From Iceland — The History of Icelandic Rock Music: Part 9

The History of Icelandic Rock Music: Part 9

Published September 1, 2009

The History of Icelandic Rock Music: Part  9

The Icecross album from 1973 has in recent times fetched high prices on the international psych record market. This is due to the fact that various noteworthy collectors have raved about the “legendary and mysterious” album. For instance, the Dead Kennedys’ Jello Biafra is quoted in the tome Incredible Strange Music Vol. II (1994) saying: “Iceland has produced one of the darkest, grimmish and most brutal psych records I’ve ever heard: Icecross. At times they even remind me of the early Meat Puppets, especially the song 1999.”
The truth, naturally, isn’t all that mysterious. The band rose from the debris of Tilvera (‘Existence’) in 1971. Tilvera had been bound for glory, as it contained some heavyweight Icelandic stars, but the band’s output only amounted to two passable singles. Icecross played dance balls and was successful even though they only performed original songs written by guitarist Axel Einarsson and bassist Ómar Óskarsson. They both sang, while the power trio line up was completed by drummer Ásgeir Óskarsson. The band got known for being gloomy, even though the members never dabbled with the occult. They were also without doubt the noisiest band in Iceland. The band had eight Marshall boxes with four ten-inch speakers in each, and Ásgeir had built his own drum kit out of aluminium.
In 1972 the band moved to Copenhagen were very favourably received when they played at the main club of the time, Revolution. Says Axel: “When The Who played in town, the members came to watch us play. There must have been some reason why Pete Townsend stayed and watch us for 55 minutes. He sat facing the stage with his beer and didn’t move until after we had finished our set.”
Icecross recorded their eponymous and only album in Copenhagen with Danish pop star Tommy Seebach on the mixing board. Only 1000 copies were made of the album that reached Iceland early in 1973. By that time the band had split up because of tensions that built during their stint in Copenhagen. The album has never been officially re-released, but many bootlegs, both on CD and vinyl, have been made. An Icecross comeback—and even a second album—have been discussed, but nothing has materialised as of yet.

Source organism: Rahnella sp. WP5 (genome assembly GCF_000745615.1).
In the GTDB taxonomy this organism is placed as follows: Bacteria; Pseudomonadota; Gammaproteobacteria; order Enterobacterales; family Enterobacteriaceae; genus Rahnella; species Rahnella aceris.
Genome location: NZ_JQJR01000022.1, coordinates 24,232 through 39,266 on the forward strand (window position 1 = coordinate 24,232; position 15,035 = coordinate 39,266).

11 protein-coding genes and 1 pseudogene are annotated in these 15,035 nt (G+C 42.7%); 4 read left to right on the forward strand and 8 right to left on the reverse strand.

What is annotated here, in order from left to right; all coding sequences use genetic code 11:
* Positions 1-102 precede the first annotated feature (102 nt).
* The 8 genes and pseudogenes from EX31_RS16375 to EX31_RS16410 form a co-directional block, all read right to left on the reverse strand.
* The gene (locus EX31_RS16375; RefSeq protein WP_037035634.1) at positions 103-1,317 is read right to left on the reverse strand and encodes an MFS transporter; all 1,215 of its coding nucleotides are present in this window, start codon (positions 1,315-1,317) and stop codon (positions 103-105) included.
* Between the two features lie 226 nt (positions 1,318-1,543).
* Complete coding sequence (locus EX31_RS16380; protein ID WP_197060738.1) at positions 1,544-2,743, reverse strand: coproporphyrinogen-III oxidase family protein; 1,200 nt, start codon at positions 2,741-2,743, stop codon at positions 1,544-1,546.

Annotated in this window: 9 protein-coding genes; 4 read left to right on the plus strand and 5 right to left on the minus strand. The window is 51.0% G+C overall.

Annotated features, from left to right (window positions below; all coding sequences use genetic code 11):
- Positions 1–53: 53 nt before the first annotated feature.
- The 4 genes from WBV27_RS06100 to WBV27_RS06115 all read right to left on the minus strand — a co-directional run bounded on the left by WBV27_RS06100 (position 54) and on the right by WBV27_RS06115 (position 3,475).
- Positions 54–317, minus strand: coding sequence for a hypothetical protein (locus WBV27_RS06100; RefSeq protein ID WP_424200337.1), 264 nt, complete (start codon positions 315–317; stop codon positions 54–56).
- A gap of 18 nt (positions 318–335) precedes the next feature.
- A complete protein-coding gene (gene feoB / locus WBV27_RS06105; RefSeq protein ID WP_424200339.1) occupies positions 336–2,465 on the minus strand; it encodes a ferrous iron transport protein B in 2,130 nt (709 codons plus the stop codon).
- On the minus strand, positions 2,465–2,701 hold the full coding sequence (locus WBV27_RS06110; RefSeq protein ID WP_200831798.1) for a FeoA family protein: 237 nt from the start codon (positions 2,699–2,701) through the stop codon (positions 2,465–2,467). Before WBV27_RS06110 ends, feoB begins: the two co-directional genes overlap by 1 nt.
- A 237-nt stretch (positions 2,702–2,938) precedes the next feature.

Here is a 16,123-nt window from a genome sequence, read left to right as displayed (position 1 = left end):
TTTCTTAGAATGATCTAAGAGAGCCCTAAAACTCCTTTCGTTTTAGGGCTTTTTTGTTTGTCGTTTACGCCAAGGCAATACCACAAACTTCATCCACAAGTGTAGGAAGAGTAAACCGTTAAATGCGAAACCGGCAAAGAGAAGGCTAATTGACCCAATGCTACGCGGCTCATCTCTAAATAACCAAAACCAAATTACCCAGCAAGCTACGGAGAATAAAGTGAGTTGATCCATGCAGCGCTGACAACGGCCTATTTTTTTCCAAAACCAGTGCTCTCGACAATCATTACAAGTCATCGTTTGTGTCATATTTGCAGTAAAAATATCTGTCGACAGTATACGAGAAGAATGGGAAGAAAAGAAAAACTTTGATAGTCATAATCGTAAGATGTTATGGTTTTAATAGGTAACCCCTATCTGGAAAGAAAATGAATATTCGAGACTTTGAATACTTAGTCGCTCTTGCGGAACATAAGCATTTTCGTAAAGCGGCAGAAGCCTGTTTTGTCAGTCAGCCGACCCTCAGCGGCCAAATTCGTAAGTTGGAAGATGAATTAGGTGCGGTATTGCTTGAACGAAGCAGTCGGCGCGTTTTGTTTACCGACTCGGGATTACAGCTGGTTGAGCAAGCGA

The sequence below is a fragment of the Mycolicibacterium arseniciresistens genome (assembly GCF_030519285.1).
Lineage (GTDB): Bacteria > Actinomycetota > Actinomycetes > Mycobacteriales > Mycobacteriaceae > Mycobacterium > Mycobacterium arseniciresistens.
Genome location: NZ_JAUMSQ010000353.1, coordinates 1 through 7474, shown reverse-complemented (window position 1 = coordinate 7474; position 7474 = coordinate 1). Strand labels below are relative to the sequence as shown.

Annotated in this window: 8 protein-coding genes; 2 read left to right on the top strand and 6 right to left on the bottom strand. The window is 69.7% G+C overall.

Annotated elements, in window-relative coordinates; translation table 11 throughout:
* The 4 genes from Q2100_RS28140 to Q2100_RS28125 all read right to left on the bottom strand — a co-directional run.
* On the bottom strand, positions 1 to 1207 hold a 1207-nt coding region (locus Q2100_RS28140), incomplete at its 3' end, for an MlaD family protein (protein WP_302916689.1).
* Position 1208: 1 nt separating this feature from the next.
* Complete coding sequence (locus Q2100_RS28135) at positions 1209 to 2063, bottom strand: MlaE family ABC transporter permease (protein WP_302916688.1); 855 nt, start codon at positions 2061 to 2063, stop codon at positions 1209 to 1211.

Ævintýri, the former bubblegum band lead by pop star Björgvin Halldórsson, got hard and heavy on a 7” single in 1970 (two songs, Evil/Depression, in Icelandic). The band made more original songs and wanted to do a LP, but split before carrying out their plans. Two Ævintýri members, guitarist Birgir and drummer Sigurður, went on to form the similarly hard and heavy Svanfríður, named after a barmaid at Club Glaumbær. Other Svanfríður members were bassist Gunnar from Tilvera and vocalist Pétur Kristjánsson, who had sang with Pops and Náttúra. Svanfríður called their music “rock” which hasn’t been a fancy name to drop for many years, as it reminded too much of the corny fifties rockers.
Svanfríður was a popular ball band during 1972. The band played the hits of the day with jam sections in-between to keep things interesting for the members. In the summer Svanfríður went to London and recorded nine songs, which ended up as the album What’s Hidden There. The music is progressive and hippy-ish in parts, especially the lyrics, the transaction from hippy innocence to rock toughness not wholly complete. That transaction would come through in 1973 when Svanfríður split and Pétur and Gunnar went on to form Pelican, Iceland’s most popular seventies rock band. Svanfríður’s album is though considered a rarity amongst psych collectors and has been bootlegged severely, as no official reissue exists.   
By Dr. Gunni, based on his 2000 book Eru ekki allir í stuði? (Rock in Iceland). A revisited update of the book is forthcoming in 2010.

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